In-office use of a steroid-eluting implant for maintenance of frontal ostial patency after revision sinus surgery.

Janisiewicz A, Lee JT - Allergy Rhinol (Providence) (2015)

Follow-up nasal endoscopy showed the silastic stent in proper position but with mucopurulent secretions present (A). After stent removal and ostial dilation, inflamed mucosa could be seen lining the frontal sinus (B).
© Copyright Policy - open-access
Related In: Results  -  Collection

License
Show All Figures
getmorefigures.php?uid=PMC4388880&req=5

Figure 4: Follow-up nasal endoscopy showed the silastic stent in proper position but with mucopurulent secretions present (A). After stent removal and ostial dilation, inflamed mucosa could be seen lining the frontal sinus (B).
Mentions: The patient did well for eight months, while continuing saline and budesonide rinses, but then returned once again presenting with left-sided forehead/periorbital pressure and discolored rhinorrhea. Inspection with a 70° endoscope revealed the stent to still be in the proper position with a stenosed but patent frontal ostium. However, the stent was clearly infected with yellow, mucopurulent secretions surrounding the foreign body (Fig. 4A). The stent was removed, revealing inflamed mucosa lining the frontal sinus (Fig. 4B). At this point, the patient was offered a Draf III procedure, but he declined to pursue any further surgical intervention. The pus was suctioned and sent for culture, which grew Pseudomonas putida, Stenotrophomonas maltophilia, and S. aureus. The frontal sinus ostium was enlarged using balloon dilation. A steroid-eluting sinus implant (PROPEL mini, Intersect ENT) was then deployed into the frontal sinus (Fig. 5A). The implant was positioned such that its inferior edge abutted the frontal ostium circumferentially (Fig. 5B), and the remainder interfaced with the inflamed frontal sinus mucosa to optimize drug delivery (Fig. 5C).

Bottom Line: The clinical presentation, in-office intervention, and treatment outcomes were examined.Two patients (male, 63 and 68 years of age) with a history of multiple ESS presented with recurrent unilateral frontal headache refractory to medical therapy.Nasal endoscopy/imaging revealed frontal sinus outflow obstruction.

View Article: PubMed Central - PubMed

Affiliation: Orange County Sinus Institute, Southern California Permanente Medical Group, Irvine, California, USA.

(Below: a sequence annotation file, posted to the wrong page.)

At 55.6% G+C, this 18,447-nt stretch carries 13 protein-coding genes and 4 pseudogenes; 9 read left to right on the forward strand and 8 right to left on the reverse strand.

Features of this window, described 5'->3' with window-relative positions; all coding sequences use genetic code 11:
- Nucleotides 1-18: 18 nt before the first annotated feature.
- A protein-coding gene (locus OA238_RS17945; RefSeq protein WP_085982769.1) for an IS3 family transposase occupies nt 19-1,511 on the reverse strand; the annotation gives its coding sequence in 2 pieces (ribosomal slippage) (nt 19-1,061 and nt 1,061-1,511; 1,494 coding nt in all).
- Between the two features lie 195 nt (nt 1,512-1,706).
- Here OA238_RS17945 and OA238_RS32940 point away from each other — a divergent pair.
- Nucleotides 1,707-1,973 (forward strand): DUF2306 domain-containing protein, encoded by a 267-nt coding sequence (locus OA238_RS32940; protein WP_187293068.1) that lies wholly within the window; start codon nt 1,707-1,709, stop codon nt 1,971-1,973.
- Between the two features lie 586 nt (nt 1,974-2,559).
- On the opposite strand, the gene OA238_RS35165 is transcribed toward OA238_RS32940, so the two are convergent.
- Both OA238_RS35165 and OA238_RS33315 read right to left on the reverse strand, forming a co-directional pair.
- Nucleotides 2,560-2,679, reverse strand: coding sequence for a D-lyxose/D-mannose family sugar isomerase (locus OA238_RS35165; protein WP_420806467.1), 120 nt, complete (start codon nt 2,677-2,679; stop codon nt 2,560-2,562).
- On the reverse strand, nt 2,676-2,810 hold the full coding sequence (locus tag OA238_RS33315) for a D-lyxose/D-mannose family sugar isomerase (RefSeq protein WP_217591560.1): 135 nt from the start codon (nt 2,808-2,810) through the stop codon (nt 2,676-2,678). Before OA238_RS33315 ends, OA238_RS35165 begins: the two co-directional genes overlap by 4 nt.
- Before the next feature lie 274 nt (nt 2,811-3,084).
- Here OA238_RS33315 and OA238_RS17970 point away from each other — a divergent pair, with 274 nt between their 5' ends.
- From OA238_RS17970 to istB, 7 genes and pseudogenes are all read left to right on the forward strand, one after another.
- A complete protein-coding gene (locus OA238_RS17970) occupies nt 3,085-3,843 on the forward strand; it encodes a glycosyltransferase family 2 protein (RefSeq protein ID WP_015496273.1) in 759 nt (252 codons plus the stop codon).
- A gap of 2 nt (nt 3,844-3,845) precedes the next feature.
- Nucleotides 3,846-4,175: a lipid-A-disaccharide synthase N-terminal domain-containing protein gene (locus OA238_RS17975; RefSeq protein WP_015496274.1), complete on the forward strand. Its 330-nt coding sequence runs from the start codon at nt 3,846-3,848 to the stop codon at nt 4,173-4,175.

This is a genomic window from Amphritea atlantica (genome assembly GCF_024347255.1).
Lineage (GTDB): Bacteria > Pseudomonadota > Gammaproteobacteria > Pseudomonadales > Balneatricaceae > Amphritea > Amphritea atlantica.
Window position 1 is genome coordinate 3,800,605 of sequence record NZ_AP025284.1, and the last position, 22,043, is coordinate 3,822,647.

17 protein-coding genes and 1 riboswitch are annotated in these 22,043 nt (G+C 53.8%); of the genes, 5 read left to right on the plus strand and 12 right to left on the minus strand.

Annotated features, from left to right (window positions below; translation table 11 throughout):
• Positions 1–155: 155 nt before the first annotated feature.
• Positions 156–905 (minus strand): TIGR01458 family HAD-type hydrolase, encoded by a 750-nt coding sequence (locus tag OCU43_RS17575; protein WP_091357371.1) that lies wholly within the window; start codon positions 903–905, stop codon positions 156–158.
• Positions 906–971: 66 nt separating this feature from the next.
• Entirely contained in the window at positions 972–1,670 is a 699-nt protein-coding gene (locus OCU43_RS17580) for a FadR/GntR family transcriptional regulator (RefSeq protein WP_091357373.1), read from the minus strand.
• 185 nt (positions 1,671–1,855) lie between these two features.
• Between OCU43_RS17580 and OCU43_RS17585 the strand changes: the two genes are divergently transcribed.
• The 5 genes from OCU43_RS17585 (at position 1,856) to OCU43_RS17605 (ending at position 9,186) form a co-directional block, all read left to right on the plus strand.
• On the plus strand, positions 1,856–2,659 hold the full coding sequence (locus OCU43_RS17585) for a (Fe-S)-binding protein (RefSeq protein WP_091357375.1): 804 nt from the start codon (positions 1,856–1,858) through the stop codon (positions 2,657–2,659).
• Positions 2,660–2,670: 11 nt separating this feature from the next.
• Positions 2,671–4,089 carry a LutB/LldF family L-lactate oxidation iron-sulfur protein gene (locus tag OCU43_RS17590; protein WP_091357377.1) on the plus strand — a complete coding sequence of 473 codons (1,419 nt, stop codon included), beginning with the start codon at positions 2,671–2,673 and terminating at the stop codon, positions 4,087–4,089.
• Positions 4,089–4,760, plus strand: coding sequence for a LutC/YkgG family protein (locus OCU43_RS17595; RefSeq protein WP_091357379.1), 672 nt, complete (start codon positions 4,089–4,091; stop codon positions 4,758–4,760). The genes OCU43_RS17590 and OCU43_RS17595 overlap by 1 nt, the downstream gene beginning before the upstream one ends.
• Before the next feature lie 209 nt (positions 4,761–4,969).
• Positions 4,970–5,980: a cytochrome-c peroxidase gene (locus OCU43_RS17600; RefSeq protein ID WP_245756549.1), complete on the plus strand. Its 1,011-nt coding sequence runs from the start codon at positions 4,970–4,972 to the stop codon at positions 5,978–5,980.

ABSTRACT
Achieving long-term, successful outcomes with endoscopic sinus surgery (ESS) can be challenging in patients with recalcitrant chronic rhinosinusitis (CRS). Local complications, including scar formation and ostial stenosis, can lead to recurrent blockage and subsequent relapse. The frontal sinus is particularly vulnerable to surgical failure given its narrow outflow and inaccessibility to topical therapies. The advent of steroid-eluting sinus implants has enhanced ESS outcomes, with significant reductions in synechiae, inflammation, and secondary postoperative interventions when placed in the ethmoid cavity. However, use of this technology in the frontal sinus has yet to be described. The purpose of this report is to present two cases, in which in-office frontal placement of a mometasone furoate (MF)-eluting implant facilitated maintenance of ostial patency after revision ESS. The clinical presentation, in-office intervention, and treatment outcomes were examined. Two patients (male, 63 and 68 years of age) with a history of multiple ESS presented with recurrent unilateral frontal headache refractory to medical therapy. Nasal endoscopy/imaging revealed frontal sinus outflow obstruction. Both declined revision ESS under general anesthesia and underwent endoscopic frontal sinustomy/ostial dilation in the clinic. A MF-eluting implant was placed in the frontal sinus at the end of the procedure, with preservation of ostial patency upon last follow-up at 3 and 11 months, respectively. In-office placement of a MF-eluting implant successfully maintained frontal ostial patency in patients with a history of multiple ESS. Additional randomized trials are necessary to determine statistical significance, cost-effectiveness analysis, and long-term efficacy of frontal sinus implantation.

No MeSH data available.


Related in: MedlinePlus